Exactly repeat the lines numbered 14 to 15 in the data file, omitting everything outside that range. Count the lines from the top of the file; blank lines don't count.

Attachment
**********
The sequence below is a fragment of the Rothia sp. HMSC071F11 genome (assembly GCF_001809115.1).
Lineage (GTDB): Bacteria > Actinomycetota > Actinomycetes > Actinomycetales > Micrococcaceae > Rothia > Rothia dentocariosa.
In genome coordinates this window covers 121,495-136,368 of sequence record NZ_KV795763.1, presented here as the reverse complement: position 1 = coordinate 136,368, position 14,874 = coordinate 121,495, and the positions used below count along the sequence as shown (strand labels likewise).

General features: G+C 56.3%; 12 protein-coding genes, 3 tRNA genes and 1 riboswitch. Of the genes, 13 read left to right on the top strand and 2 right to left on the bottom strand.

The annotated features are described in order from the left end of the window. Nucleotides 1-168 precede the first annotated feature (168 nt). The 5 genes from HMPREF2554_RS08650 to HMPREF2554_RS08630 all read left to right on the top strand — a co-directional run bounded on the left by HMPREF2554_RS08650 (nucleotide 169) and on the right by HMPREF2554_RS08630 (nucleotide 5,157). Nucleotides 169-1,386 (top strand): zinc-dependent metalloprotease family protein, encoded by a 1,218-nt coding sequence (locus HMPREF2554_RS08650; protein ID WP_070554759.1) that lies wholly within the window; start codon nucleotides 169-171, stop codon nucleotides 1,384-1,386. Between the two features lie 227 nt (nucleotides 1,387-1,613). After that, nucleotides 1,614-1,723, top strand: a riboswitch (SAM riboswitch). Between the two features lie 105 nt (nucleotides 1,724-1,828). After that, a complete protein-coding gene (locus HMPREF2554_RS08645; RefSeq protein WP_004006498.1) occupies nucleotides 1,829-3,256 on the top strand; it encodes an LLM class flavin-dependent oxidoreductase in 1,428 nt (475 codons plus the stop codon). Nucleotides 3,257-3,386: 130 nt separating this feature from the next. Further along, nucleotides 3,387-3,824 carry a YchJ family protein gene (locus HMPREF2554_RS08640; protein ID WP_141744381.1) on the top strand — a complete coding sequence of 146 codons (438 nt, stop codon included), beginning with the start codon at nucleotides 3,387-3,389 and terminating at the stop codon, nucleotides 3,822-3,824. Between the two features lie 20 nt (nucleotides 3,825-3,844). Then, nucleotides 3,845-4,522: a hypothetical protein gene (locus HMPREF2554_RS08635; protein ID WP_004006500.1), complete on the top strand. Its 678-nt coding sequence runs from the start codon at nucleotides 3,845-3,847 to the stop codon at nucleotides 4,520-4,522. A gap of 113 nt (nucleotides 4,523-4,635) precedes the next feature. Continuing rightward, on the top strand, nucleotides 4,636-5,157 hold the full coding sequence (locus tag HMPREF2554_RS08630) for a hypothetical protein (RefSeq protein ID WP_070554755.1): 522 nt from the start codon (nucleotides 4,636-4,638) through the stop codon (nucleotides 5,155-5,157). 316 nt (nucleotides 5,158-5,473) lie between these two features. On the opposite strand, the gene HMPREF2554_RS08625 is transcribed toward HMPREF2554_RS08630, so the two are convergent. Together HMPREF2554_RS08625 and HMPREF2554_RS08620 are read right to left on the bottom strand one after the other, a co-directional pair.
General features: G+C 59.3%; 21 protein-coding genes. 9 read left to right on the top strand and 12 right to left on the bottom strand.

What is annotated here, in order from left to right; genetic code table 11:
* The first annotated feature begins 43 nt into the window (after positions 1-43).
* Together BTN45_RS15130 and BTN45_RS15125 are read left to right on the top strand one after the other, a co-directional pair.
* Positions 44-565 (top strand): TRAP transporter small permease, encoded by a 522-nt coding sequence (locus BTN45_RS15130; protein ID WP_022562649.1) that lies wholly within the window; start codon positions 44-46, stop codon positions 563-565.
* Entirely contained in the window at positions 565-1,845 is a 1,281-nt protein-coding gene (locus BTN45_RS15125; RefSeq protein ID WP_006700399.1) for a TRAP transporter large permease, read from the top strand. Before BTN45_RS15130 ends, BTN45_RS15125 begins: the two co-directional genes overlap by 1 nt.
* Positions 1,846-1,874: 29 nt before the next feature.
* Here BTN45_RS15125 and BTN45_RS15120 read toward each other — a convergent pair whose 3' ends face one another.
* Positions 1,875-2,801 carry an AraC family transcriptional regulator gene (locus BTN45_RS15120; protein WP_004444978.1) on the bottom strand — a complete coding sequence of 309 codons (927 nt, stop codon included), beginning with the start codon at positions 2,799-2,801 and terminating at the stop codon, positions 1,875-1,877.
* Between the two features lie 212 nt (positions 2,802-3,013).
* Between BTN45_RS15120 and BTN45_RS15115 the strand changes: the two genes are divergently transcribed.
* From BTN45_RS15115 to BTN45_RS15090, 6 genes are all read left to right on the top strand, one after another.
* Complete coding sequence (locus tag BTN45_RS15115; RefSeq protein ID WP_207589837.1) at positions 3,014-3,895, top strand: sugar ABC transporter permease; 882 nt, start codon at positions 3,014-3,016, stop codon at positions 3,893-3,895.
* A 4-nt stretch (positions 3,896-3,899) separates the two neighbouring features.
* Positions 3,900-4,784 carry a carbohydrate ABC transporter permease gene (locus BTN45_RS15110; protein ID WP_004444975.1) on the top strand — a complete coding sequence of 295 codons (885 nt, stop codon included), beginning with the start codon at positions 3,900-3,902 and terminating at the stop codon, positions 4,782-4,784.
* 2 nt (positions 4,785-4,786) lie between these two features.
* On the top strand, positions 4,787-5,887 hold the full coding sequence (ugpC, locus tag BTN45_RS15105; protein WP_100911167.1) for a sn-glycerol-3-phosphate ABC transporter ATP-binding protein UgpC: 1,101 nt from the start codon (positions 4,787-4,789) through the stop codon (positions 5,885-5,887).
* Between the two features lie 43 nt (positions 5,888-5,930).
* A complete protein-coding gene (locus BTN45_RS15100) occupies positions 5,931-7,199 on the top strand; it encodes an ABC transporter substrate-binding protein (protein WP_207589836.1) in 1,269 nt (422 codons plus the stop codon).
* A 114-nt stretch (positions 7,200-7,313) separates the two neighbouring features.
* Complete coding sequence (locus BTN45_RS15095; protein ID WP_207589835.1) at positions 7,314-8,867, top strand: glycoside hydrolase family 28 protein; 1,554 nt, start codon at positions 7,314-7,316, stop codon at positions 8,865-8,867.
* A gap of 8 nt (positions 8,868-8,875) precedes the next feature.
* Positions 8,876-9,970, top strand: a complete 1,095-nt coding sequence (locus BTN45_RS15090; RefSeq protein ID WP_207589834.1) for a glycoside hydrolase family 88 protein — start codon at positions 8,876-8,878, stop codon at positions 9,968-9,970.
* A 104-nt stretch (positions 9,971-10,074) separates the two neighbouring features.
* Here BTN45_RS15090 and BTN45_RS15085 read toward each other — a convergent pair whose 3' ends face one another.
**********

* Positions 1,875-2,801 carry an AraC family transcriptional regulator gene (locus BTN45_RS15120; protein WP_004444978.1) on the bottom strand — a complete coding sequence of 309 codons (927 nt, stop codon included), beginning with the start codon at positions 2,799-2,801 and terminating at the stop codon, positions 1,875-1,877.
* Between the two features lie 212 nt (positions 2,802-3,013).